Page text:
British Imperialism Analysis

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To what extent is it accurate to label the governance system of British Imperialism in the 19th and 20th century 'indirect '? Britain was the greatest colonial empire followed up closely enough by France in the XIXth century up to the XXth. Britain was also one of the first major colonial powers and therefore lead the way for the different types of ruling such as direct rule, indirect rule or a mix of the two. The oxford dictionary (1) defines indirect rule as such: “A system of government of one nation by another in which the governed people retain certain administrative, legal, and other powers.”, the nation being the colonizing power and the other being the colonized. On the other side direct rule is defined as having “centralized administrations…show more content…
Therefore in 1810 the British Colonies were as shows the document 1. As we can see India is one of Britain’s oldest colony, in fact already in 1757 it was ruled by the ‘semi-private’ company: The East India Company, ‘semi-private’ because it was anyway tightly tied with the British state, and indeed after the Sepoy mutiny in 1857 the British Crown assumed control in 1874 with the crowning of Queen Victoria as “The Empress of India”, title that was previously endowed to Bahadur Shah II the last Mughal Emperor of India (1837-1857), deposed and exiled by the British after having crushed the mutiny of 1857. India was mostly separated in two: the native or princely states and the British annexed states. The first knew more of an indirect rule while the second knew more of a direct rule. Native or princely states composed approximately 50% of Indian territory and 30% of it’s population, and in the first half of the XIXth century Britain had an expansionist attitude towards these princely states indeed between 1848 and 1856, the British governor-general, Lord Dalhousie, implemented the Doctrine of Lapse which meant that he refused to recognize adopted heirs and annexed several native states where the ruler died without a natural heir and by 1957 Britain annexed…show more content…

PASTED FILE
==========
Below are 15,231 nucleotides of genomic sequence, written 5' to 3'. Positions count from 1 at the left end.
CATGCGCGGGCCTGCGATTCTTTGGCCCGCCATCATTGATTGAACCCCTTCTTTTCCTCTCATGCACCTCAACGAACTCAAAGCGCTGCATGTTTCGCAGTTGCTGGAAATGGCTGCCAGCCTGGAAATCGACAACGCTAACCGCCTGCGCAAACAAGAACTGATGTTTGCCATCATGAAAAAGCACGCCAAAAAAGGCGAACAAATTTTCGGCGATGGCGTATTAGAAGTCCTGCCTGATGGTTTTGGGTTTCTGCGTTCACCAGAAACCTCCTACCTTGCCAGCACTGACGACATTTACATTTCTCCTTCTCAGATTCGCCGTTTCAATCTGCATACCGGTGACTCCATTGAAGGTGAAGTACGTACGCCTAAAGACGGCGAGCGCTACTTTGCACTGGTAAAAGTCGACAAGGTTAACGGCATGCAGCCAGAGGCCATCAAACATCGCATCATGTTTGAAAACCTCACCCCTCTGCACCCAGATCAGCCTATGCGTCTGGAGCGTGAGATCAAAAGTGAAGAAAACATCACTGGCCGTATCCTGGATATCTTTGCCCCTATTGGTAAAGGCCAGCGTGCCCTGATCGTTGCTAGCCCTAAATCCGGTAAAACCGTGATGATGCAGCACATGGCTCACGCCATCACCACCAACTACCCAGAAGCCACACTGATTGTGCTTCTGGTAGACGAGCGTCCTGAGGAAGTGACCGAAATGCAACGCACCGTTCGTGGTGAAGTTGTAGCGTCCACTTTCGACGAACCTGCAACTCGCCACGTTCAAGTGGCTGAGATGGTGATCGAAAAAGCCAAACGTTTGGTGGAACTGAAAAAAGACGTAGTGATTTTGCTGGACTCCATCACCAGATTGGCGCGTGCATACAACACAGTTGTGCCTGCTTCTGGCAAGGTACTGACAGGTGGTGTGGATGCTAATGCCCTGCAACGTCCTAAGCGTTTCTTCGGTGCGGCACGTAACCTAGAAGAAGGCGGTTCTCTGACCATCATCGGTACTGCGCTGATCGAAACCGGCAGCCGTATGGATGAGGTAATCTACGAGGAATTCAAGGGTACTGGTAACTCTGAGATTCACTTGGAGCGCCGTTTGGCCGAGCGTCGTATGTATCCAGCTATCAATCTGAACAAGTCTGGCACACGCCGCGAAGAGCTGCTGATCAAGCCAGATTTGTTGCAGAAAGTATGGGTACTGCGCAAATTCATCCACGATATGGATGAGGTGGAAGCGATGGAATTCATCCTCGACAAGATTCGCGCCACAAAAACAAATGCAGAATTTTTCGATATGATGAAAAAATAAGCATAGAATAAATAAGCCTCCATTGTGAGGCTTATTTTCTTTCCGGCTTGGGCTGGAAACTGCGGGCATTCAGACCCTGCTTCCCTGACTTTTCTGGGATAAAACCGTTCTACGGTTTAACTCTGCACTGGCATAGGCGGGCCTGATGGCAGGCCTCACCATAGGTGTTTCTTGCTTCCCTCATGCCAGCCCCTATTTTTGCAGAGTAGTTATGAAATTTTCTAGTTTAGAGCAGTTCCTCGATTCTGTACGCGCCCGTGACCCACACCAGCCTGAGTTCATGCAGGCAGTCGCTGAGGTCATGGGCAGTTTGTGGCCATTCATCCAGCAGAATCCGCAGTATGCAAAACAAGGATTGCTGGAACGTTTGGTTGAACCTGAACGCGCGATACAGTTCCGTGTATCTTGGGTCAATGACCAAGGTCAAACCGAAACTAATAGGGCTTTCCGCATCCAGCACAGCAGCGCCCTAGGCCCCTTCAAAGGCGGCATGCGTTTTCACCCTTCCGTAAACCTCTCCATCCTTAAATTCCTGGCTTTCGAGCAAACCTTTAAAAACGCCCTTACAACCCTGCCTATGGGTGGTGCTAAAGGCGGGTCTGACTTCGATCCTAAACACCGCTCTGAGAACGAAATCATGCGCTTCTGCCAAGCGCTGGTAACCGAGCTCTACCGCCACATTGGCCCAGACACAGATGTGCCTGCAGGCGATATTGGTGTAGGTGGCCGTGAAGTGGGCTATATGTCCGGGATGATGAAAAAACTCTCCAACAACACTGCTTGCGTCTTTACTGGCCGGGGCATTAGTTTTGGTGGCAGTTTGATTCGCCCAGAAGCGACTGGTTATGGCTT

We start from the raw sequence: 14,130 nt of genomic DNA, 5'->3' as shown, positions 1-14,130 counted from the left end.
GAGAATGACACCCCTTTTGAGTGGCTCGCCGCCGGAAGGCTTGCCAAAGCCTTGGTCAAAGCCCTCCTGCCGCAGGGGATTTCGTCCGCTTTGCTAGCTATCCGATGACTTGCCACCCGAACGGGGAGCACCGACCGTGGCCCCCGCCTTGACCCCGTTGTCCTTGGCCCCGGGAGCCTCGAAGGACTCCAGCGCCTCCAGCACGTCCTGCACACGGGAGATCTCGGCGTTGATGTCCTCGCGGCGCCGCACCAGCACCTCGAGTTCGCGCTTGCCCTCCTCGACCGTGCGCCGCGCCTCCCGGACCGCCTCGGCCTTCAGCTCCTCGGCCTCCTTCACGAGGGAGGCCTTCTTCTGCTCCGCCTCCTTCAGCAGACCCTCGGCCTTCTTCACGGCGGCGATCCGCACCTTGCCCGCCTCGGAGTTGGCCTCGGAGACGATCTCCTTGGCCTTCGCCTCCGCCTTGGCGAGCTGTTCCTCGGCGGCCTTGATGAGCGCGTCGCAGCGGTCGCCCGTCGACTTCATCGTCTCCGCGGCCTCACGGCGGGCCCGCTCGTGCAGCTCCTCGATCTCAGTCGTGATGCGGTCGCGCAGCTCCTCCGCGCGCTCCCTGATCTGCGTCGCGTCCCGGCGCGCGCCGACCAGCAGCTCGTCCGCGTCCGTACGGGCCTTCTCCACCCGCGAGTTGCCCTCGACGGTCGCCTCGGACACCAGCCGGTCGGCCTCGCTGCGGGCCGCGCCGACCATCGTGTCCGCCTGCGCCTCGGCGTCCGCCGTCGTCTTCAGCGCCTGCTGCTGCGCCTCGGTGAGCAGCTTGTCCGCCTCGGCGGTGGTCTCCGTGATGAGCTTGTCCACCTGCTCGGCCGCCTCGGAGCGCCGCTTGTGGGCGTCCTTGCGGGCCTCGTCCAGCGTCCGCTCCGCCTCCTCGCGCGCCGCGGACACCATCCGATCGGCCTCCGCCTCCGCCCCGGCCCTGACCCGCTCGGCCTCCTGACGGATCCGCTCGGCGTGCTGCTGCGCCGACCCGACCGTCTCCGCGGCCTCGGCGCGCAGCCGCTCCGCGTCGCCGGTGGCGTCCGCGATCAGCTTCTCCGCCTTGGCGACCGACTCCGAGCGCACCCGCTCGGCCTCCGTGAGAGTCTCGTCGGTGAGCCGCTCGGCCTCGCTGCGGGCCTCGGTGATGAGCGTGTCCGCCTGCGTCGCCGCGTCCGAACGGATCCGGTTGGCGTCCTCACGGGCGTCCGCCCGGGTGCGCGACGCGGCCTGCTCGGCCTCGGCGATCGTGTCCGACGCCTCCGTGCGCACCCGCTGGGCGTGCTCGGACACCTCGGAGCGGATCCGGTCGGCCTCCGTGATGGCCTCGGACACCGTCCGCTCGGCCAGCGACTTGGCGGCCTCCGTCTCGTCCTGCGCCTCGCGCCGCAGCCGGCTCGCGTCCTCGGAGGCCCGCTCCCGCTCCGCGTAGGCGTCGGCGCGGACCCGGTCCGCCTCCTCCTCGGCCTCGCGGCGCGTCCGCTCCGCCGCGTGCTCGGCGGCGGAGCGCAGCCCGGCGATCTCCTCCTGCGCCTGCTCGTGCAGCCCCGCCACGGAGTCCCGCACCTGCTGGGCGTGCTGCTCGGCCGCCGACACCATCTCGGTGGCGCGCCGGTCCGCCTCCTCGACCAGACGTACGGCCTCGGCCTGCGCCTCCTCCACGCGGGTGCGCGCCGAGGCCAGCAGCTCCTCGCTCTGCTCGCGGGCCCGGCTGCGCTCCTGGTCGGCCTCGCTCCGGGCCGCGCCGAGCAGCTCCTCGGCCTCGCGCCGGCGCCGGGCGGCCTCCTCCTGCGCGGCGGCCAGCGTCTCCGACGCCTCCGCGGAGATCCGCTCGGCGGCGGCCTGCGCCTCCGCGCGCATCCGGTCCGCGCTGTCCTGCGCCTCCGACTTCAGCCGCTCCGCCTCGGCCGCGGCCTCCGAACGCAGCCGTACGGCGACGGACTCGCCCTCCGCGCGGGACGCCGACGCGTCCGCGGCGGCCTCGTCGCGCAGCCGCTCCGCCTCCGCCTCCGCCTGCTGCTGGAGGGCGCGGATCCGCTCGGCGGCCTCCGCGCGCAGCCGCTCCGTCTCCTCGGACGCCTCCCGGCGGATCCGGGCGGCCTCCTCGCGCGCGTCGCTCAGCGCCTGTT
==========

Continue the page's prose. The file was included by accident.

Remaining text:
Initially the British East India Company made considerable trade with India and searched for a safe harbor in Malaya and therefore in 1819 they founded a trading post at Singapore. Then, in 1824, came into play the treaty of London dividing the land between the British and the Dutch and therefore Britain gained Melaka. Some revolutions arose and were violently repressed but this firmer clutch, as well, started to soften up and in 1853. Britain removed the taxes on tin, then established a protectorate and with increasing influence more Malayan states joined its protectorate, and Britain respected it’s terms. Britain faced the Japanese, even if she lost, in 1942 and then regained control in late 1944 and in 1946 formed the Malayan Union therefore placing the former crown controlled colonies under a unified administration but because it wanted to separate Singapore from it keeping it as a directly controlled crown colony, dissent increased and finally the Malayan Union was replaced 2 years later by the Federation of Malaya which echoed the original positions of the Malayan
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